What is happening in Nicaragua? Why was a selective crackdown on several opposition political leaders, including presidential candidates, recently launched? How to understand the reactionary drift of the Ortega regime?
To give a sensible answer, it should be underlined, on the one hand, the surprising stability that the Ortega government obtained from 2007 to 2018, a period during which it articulated a regime of a corporate nature which, under a liberal cosmetic- Democrat, united the interests of the great national capital, the churches and the poorest sectors of the country. And on the other hand, the exhaustion of this political artefact in April 2018, when an intense wave of protests erupted.
The spark of the protests was a reform of the pension system and mismanagement of fires in the Indio Maíz Biosphere Reserve, but several collectives – mainly middle-class urban youth and leaders of social movements – have joined forces. quickly associated to challenge the regime in its entirety. , especially for its arbitrary, repressive and patrimonial character.
Since then, the regime has experienced a reactionary and repressive drift, to which have been added surrealist demonstrations, such as a call from the government which encouraged its bases to take to the streets to shout “love in the time of the Covid”.
It is only from this framework – a decade of stability and a biennium of crisis – that it is possible to understand how today, just five months before the elections, a fierce campaign of government repression has taken hold. triggered. A campaign which led, during the drafting of this text, to the suppression of the freedom of four presidential candidates -Cristiana Chamorro, Arturo Cruz, Félix Maradiaga and Juan S. Chamorro- and the imprisonment of several opposition leaders : Violeta Granera, José A. Aguerri, José Pallais, José Pallais and José Luis Aguerri. Aguerri, José Pallais, Tamara Dávila, Dora M. Téllez, Ana M. Vijil, Suyen Barahona, Hugo Torres, Walter Gómez and Marcos Fletes.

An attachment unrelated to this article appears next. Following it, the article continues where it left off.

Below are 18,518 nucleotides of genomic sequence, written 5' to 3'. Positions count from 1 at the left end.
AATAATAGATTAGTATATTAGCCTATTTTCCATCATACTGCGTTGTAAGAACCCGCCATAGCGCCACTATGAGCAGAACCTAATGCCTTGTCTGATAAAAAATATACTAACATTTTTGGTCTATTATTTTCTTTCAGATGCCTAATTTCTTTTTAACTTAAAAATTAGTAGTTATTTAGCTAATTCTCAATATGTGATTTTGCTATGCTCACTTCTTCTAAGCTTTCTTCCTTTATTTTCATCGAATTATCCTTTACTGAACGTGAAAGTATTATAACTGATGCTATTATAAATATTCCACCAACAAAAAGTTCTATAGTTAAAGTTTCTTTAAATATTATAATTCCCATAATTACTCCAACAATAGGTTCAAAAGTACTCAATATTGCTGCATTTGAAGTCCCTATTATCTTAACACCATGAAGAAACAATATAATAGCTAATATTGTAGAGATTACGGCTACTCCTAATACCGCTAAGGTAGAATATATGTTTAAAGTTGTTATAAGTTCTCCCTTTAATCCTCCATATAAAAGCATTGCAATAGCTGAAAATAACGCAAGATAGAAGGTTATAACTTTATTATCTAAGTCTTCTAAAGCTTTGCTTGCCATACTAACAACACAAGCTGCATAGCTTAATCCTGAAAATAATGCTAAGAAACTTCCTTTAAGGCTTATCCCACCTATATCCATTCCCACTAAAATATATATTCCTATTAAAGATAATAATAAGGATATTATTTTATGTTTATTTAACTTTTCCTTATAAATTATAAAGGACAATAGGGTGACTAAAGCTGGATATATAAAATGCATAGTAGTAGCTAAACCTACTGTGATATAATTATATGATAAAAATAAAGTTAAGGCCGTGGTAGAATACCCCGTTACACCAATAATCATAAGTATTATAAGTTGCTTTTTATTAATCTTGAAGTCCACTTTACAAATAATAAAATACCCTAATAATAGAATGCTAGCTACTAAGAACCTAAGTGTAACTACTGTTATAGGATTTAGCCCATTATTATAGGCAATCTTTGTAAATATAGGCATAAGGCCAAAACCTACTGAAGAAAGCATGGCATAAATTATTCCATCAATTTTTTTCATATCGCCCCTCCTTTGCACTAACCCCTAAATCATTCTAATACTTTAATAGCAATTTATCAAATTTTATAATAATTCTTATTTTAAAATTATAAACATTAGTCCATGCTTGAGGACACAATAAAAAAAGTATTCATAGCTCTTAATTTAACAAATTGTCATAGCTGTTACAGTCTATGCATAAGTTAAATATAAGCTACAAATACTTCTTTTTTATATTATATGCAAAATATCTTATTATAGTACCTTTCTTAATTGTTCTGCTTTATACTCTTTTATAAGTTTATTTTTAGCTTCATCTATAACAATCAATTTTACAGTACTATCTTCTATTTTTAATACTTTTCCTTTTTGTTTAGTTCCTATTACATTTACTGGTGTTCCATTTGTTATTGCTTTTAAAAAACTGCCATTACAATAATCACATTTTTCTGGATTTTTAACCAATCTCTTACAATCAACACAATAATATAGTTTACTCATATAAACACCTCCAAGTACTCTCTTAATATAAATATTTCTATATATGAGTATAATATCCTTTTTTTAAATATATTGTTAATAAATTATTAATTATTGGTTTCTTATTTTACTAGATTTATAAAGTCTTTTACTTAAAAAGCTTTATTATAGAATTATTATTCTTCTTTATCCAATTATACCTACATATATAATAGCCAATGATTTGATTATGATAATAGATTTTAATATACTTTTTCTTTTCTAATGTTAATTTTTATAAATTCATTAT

Faced with the anguish of the Ortega-Murillo couple during the months of April and May 2018, the government changed its strategy. He went from cooptation and the pact, to blind and massive repression and, in recent weeks, to selective repression. In this sense, it is possible to emphasize that the Covid-19 health crisis has helped stabilize the Ortega-Murillo regime.
The mixture of repression and fear of contagion – in a context where the government has been negligent – ended up shattering a negative coalition, broad but not cohesive. Everyone knows that street protest is one thing and competition in the electoral arena is another.
When the mobilisations disappeared – due to fatigue, fear and prevention of contagion – political leaders appeared ready to negotiate electoral formulas and power quotas within the framework of an electoral administration that the FSLN is in full control.
The opposition’s inability to form a “common front” over the past year has enabled the Ortega government to pass tough repressive legislation that the National Assembly, also controlled by the FSLN, passed in late 2020. Today, this legislation is used to eliminate any threat of opposition to the government.
In this sense, it is clear that the November election will be neither free nor competitive, but an authoritative manual election. An election without international observation and without guarantee of anything.
If things continue as they are, on November 7, 2021, elections will take place where there will be only one candidacy to vote – that of the FSLN, which was blunted by a family clan – and therefore Ortega will win his fourth. consecutive presidential election. election. With this, the Ortega-Murillo tandem consolidated its power, albeit with minimal international support and almost no national legitimacy.
In this context, the big question is to know what could be the future of the regime once it has won the authoritarian elections of 2021. No one knows whether Ortega will be able to rebuild the old alliance he had with big business. , or if the conditions for a new social explosion will intensify.
In any case, the victory of the Ortega-Murillo tandem will certainly mean the continuation of a dynastic and personalist regime. A type of diet, of course, that always has problems when the relay dilemma looms on the horizon.
As it stands, the authoritarian drift and closed mentality presented by the presidential couple reveal a process of isolation and international alienation typical of a former Soviet republic. All this in a region where Nicaragua has no close (or rich) allies to turn to, nor legitimizing speeches to appeal to.
Maintaining the presidency by force is the loss of any regime. This is what Dora María Téllez – who was a Sandinista commander and Minister of Health during the revolution – revealed in a tweet just before her arrest. The tweet read: eliminating all candidacies, all opposition, is the goal of a dying dictatorship. That is why he is resorting to massive repression. Nothing worked. Nothing will work.
* Translation from Spanish by Maria Isabel Santos Lima
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